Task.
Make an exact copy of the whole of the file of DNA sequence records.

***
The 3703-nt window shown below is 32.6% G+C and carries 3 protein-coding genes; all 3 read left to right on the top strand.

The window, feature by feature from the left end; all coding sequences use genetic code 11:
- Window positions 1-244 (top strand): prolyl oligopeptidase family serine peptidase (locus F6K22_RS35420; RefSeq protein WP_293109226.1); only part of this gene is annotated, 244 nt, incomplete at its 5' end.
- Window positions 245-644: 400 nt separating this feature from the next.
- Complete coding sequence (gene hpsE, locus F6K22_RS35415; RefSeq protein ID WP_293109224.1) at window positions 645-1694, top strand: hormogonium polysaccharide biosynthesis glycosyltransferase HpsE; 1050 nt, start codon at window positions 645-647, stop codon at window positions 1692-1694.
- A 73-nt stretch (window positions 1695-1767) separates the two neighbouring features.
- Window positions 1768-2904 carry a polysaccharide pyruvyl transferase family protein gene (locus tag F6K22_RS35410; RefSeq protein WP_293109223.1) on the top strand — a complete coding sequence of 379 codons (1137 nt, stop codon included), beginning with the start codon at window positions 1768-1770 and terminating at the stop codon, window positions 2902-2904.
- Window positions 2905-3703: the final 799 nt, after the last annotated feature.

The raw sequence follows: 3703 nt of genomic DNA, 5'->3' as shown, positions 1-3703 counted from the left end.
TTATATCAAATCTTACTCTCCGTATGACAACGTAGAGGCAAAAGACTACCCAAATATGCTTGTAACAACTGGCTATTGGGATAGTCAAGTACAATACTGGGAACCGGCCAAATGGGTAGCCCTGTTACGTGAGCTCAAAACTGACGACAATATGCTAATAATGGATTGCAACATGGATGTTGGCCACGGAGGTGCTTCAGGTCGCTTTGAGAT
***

The 3703-nt window shown below is 32.6% G+C and carries 3 protein-coding genes; all 3 read left to right on the top strand.

The window, feature by feature from the left end; all coding sequences use genetic code 11:
- Window positions 1-244 (top strand): prolyl oligopeptidase family serine peptidase (locus F6K22_RS35420; RefSeq protein WP_293109226.1); only part of this gene is annotated, 244 nt, incomplete at its 5' end.
- Window positions 245-644: 400 nt separating this feature from the next.
- Complete coding sequence (gene hpsE, locus F6K22_RS35415; RefSeq protein ID WP_293109224.1) at window positions 645-1694, top strand: hormogonium polysaccharide biosynthesis glycosyltransferase HpsE; 1050 nt, start codon at window positions 645-647, stop codon at window positions 1692-1694.
- A 73-nt stretch (window positions 1695-1767) separates the two neighbouring features.
- Window positions 1768-2904 carry a polysaccharide pyruvyl transferase family protein gene (locus tag F6K22_RS35410; RefSeq protein WP_293109223.1) on the top strand — a complete coding sequence of 379 codons (1137 nt, stop codon included), beginning with the start codon at window positions 1768-1770 and terminating at the stop codon, window positions 2902-2904.
- Window positions 2905-3703: the final 799 nt, after the last annotated feature.

The raw sequence follows: 3703 nt of genomic DNA, 5'->3' as shown, positions 1-3703 counted from the left end.
TTATATCAAATCTTACTCTCCGTATGACAACGTAGAGGCAAAAGACTACCCAAATATGCTTGTAACAACTGGCTATTGGGATAGTCAAGTACAATACTGGGAACCGGCCAAATGGGTAGCCCTGTTACGTGAGCTCAAAACTGACGACAATATGCTAATAATGGATTGCAACATGGATGTTGGCCACGGAGGTGCTTCAGGTCGCTTTGAGAT